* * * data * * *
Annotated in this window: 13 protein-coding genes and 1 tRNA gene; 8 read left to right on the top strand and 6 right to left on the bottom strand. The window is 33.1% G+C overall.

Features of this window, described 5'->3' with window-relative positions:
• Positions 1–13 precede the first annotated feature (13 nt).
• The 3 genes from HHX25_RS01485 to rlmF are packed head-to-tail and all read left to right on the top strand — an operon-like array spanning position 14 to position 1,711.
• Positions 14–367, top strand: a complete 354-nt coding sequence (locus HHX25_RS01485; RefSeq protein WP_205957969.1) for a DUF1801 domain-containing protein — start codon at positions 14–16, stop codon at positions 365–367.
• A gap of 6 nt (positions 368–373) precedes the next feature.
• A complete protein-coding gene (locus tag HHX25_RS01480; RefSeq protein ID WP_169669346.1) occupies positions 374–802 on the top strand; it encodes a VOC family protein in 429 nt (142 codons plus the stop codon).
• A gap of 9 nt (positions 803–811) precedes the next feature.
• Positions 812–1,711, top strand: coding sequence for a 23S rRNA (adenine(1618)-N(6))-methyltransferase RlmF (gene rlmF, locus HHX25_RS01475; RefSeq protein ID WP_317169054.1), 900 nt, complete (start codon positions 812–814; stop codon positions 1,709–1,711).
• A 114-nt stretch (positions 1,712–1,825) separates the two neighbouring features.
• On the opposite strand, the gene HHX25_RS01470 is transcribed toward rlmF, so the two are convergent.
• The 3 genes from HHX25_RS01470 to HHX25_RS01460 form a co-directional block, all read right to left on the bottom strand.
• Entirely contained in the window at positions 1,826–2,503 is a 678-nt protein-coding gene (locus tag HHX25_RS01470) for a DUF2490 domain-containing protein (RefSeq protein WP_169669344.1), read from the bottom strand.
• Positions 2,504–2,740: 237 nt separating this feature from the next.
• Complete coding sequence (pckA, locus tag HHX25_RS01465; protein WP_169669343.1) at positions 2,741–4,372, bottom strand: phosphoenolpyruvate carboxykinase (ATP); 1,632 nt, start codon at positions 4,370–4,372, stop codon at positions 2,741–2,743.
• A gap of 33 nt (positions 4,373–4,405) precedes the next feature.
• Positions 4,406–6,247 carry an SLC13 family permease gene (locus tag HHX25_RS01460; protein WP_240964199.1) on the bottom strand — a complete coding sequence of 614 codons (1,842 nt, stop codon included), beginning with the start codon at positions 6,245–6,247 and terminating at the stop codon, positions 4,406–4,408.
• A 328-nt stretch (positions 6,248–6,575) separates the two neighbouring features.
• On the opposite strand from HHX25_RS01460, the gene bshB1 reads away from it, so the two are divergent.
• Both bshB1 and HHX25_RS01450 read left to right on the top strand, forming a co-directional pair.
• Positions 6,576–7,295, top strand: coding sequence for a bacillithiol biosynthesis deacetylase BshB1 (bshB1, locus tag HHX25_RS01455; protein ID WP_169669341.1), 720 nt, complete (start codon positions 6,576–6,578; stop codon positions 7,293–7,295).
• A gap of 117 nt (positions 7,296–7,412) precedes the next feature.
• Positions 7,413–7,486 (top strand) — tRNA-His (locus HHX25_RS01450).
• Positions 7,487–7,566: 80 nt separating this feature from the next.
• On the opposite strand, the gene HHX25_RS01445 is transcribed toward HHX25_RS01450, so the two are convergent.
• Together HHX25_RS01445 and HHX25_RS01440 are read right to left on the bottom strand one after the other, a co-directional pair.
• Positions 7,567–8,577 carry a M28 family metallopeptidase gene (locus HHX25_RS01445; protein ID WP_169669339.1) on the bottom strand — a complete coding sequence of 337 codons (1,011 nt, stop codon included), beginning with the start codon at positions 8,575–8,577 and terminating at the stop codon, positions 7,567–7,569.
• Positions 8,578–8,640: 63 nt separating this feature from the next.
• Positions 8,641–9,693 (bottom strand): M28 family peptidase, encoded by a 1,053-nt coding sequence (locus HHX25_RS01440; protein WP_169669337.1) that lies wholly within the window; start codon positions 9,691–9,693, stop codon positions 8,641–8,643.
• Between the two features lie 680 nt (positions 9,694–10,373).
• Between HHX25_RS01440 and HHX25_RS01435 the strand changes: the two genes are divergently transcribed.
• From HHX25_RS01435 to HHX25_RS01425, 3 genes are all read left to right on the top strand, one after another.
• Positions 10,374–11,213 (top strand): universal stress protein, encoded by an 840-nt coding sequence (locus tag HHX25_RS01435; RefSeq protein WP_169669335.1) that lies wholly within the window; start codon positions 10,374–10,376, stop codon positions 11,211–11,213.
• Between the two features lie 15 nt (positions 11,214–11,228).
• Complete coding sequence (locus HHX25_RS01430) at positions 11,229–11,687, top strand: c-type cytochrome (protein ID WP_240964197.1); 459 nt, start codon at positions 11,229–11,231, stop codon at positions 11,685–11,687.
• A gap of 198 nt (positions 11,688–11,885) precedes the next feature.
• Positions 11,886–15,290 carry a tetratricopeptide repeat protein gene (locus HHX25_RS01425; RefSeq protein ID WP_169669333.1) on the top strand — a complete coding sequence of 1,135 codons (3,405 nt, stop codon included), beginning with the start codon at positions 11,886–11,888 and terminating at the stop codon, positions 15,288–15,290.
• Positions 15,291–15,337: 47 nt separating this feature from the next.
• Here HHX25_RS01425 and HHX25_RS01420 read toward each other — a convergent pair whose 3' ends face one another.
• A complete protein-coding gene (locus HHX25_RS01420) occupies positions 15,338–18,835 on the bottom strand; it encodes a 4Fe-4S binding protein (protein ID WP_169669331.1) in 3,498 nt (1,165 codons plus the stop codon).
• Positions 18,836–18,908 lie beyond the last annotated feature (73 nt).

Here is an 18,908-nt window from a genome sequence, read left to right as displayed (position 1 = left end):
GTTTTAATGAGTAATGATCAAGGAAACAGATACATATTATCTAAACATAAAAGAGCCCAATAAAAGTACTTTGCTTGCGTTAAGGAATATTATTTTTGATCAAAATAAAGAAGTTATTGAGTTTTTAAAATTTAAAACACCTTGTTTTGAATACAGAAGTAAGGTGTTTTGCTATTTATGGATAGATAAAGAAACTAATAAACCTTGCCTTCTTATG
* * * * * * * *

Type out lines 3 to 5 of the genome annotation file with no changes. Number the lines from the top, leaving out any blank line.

• Positions 1–13 precede the first annotated feature (13 nt).
• The 3 genes from HHX25_RS01485 to rlmF are packed head-to-tail and all read left to right on the top strand — an operon-like array spanning position 14 to position 1,711.
• Positions 14–367, top strand: a complete 354-nt coding sequence (locus HHX25_RS01485; RefSeq protein WP_205957969.1) for a DUF1801 domain-containing protein — start codon at positions 14–16, stop codon at positions 365–367.